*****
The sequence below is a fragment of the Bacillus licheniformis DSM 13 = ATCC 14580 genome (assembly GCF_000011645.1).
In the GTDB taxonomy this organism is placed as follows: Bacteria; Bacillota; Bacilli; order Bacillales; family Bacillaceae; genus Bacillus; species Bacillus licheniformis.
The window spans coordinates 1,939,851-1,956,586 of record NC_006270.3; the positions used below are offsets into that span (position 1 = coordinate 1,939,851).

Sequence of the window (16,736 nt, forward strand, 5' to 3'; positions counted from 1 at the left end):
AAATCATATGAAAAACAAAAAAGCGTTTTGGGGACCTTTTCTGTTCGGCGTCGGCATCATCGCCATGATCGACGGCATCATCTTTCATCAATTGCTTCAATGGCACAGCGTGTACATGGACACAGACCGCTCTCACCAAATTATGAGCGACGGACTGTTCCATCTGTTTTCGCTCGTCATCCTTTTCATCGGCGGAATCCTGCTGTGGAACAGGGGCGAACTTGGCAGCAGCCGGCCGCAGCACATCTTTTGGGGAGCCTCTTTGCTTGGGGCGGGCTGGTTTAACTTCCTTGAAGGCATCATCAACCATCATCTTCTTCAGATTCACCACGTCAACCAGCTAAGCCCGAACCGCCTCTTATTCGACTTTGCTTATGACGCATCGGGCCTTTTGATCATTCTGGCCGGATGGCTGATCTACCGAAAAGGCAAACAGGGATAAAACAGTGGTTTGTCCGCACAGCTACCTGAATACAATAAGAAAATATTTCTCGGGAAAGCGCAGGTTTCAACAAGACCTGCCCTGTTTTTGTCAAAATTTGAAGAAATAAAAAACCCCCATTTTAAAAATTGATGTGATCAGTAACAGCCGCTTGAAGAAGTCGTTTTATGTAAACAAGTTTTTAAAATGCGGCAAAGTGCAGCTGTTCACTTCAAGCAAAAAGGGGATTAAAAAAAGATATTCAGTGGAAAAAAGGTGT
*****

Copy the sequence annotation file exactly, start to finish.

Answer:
The sequence below is a fragment of the Bacillus licheniformis DSM 13 = ATCC 14580 genome (assembly GCF_000011645.1).
In the GTDB taxonomy this organism is placed as follows: Bacteria; Bacillota; Bacilli; order Bacillales; family Bacillaceae; genus Bacillus; species Bacillus licheniformis.
The window spans coordinates 1,939,851-1,956,586 of record NC_006270.3; the positions used below are offsets into that span (position 1 = coordinate 1,939,851).

Sequence of the window (16,736 nt, forward strand, 5' to 3'; positions counted from 1 at the left end):
AAATCATATGAAAAACAAAAAAGCGTTTTGGGGACCTTTTCTGTTCGGCGTCGGCATCATCGCCATGATCGACGGCATCATCTTTCATCAATTGCTTCAATGGCACAGCGTGTACATGGACACAGACCGCTCTCACCAAATTATGAGCGACGGACTGTTCCATCTGTTTTCGCTCGTCATCCTTTTCATCGGCGGAATCCTGCTGTGGAACAGGGGCGAACTTGGCAGCAGCCGGCCGCAGCACATCTTTTGGGGAGCCTCTTTGCTTGGGGCGGGCTGGTTTAACTTCCTTGAAGGCATCATCAACCATCATCTTCTTCAGATTCACCACGTCAACCAGCTAAGCCCGAACCGCCTCTTATTCGACTTTGCTTATGACGCATCGGGCCTTTTGATCATTCTGGCCGGATGGCTGATCTACCGAAAAGGCAAACAGGGATAAAACAGTGGTTTGTCCGCACAGCTACCTGAATACAATAAGAAAATATTTCTCGGGAAAGCGCAGGTTTCAACAAGACCTGCCCTGTTTTTGTCAAAATTTGAAGAAATAAAAAACCCCCATTTTAAAAATTGATGTGATCAGTAACAGCCGCTTGAAGAAGTCGTTTTATGTAAACAAGTTTTTAAAATGCGGCAAAGTGCAGCTGTTCACTTCAAGCAAAAAGGGGATTAAAAAAAGATATTCAGTGGAAAAAAGGTGT